Nairobi National Park
Nairobi National Park despite its relatively modest size is one of East Africa’s, Africa’s and the world’s most diverse and interesting protected park. The Park has so many different habitats, represented, ranging from savannah grasslands, open woodland, scrub, bushed thickets and dry wetland forest, others includes rocky gorges, wetlands, rivers and streams.
Nairobi National Park
exceptionally varied native flora comprising plants of more than 100 species, This iconic national park has more than 500 Bird species recorded and plausibly the longest bird list in all cities of the world, largely contributed by the park having many different habitats, each containing different species of birds.
Nairobi National Park was on news recently a bird (Violet - tipped Courser or Brown winged Courser) seen 30 years ago was spotted by group of renowned ornithologists among them, Dale Zimmerman (the man behind Kenya’s and Tanzania’s first definitive field guide to birds — "Birds of Kenya and Northern Tanzania" — which for the first time, described and illustrated each of the 1,100 bird species of East Africa) on a birding tour in the year 2016.
This extraordinary concentration of biodiversity is more remarkable for the fact that the park uniquely is located within the precincts of a major capital city.
With a size of 117km2 and established in 1946 Nairobi National Park is Kenya’s oldest designated conservation area.It has also gained prominence as a secure refuge and breeding ground of global significance for endangered black and white rhinoceros.
The ivory burning site is close to the main gate,here more than 150 tonnes of ivory from both elephants and rhinos have been burnt, the first 12 tonnes were burned in 1989 by the then president Daniel arap Moi, “there was a desperate measure meant to send a message to the world about poaching of Kenya’s Elephant”
The second burning happened in 2016, 105 tons of elephant tusks and 1.35 tons of rhino horns were reduced to smoldering ash, here visitor are allowed to alight from their cars and take photos of ash pile
Nairobi National Park lies in a transition zone between two of Africa’s great ecosystems- the savannahs stretching from northern Tanzania to Laikipia, near Mount Kenya and the forest Kenya highlands.
The combination of available water and a moderate climate (neither too hot and dry nor too cold and wet) has made this transition zone an important area for wildlife. The park acts as a dry- season refuge.
In wet season animals move out of the park to take advantage of seasonally lush pastures on the plains to the south and east of the park.
The park straddles two distinct zones, the smaller to the west and north west, here the terrain is more elevated, and ranging in altitude from 1700 -1780 m (5600-5847ft) the zone receives significantly higher rainfall.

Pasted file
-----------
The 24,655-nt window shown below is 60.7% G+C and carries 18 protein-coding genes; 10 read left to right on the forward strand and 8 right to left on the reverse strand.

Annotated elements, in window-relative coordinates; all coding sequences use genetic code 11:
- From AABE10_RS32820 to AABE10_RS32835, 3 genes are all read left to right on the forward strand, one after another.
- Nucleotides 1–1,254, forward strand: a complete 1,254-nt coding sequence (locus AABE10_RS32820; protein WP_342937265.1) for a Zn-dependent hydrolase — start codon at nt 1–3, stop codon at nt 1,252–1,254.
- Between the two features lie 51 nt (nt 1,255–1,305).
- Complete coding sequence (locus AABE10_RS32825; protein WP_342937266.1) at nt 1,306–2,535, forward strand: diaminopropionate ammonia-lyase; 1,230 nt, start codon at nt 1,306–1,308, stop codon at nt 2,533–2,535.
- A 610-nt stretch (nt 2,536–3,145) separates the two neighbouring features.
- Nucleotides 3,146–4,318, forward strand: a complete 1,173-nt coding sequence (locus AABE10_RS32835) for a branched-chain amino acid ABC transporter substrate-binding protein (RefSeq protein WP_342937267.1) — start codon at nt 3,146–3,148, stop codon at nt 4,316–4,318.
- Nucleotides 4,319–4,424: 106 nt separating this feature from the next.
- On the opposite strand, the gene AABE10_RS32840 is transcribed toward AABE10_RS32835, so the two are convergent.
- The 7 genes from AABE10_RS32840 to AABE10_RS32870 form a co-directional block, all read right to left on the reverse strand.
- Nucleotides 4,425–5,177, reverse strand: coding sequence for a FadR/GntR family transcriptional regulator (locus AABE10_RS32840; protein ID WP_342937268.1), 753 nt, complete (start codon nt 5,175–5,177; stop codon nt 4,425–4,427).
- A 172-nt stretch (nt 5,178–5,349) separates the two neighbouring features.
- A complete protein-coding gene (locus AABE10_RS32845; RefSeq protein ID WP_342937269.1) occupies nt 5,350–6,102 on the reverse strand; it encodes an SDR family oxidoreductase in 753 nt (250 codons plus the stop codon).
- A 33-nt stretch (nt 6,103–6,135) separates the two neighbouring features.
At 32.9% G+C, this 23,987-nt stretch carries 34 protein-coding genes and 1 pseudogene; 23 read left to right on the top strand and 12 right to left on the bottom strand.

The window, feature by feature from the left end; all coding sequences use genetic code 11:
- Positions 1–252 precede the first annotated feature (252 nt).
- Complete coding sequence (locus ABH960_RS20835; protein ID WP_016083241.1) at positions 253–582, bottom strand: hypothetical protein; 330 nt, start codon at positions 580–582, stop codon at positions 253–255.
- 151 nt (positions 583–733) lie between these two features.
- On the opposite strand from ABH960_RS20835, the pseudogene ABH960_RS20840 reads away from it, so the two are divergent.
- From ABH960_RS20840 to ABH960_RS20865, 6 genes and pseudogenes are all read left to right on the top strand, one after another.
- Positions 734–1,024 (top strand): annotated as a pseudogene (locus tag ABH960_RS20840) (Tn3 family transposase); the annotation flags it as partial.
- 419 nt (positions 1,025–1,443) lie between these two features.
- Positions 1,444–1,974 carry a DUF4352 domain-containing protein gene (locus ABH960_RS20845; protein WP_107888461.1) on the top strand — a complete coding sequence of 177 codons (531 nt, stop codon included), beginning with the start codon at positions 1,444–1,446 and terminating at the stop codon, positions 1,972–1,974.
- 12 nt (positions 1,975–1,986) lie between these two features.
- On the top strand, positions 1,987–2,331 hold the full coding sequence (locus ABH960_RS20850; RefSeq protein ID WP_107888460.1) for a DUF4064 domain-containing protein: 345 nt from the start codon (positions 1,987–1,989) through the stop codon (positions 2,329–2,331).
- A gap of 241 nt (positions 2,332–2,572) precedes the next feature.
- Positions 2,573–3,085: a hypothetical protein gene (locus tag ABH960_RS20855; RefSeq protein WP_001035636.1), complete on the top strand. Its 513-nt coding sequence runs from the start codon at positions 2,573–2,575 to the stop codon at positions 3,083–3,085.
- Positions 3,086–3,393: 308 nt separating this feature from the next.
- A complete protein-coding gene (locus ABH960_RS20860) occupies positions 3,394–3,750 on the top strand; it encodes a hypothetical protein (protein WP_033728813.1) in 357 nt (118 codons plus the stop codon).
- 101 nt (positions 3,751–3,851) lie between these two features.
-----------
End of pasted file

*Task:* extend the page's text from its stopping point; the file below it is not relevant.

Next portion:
Second zone which is much larger is characterized by short grass plains with scattered trees and shrubs extends east and south via rocky gullies and scraps in central areas of the park down into the Athi Basin .
The altitude drops below 1700-1540 m (5060ft) and temperatures are quite higher. Tall trees only found on river banks and valleys.
The park gives the Kenyan capital a tourist attraction like no other, it is an important money spinner for the Kenya Wildlife Service (KWS), while providing city dwellers with tranquil, scenic retreat from the stresses of daily urban life.
It functions as the “lungs” of today’s choked overcrowded city, replenishing oxygen and soaking up pollutants
Nairobi National Park open daily from 6:30 am to 6:00pm in the evening viewing is generally most rewarding early morning (between 6:30 am to 11:00am) and in the afternoon starting from 3:30pm
Road conditions: being gravel or murram surfaced, all major circuits in the park are passable year round except in some small tracks with black cotton soil which become waterlogged after the rains.
There are several designated picnic sites within the park, where you are entitled to get out of your car, examples; Kingfisher picnic site, Mokoyeti, Impala observation point and Hippo pools,for birding they tend to be productive because here you have a chance of walking and interact closer with nature
Other attractions within the Nairobi National Park includes:
Nairobi Animal Orphanage- established in Nov 1963 as a refuge for wild animals found abandoned orphaned or injured in the wild
Nairobi Safari Walk- opened in the year 2000; you view animals from vantage points on a circuit of raised wooden boardwalks and gravel pathways
Sheldrick Elephant Orphanage- founded in 1987 for abandoned, injured baby elephants/rhinos
Open to public for one hour starting from 11:00- 12:00 hrs
On a normal day more than 100 bird species may be seen/recorded in a day's tour.With over 500 birds species.
Nairobi National Park has gained prominence as a locale that offers astounding birding, despite its close proximity to the city and relative small size. Its the most visited park in Kenya by birders.
Four of the big five mammals ( Lion, Buffalo, Rhino, Leopard) are normally encountered in the park,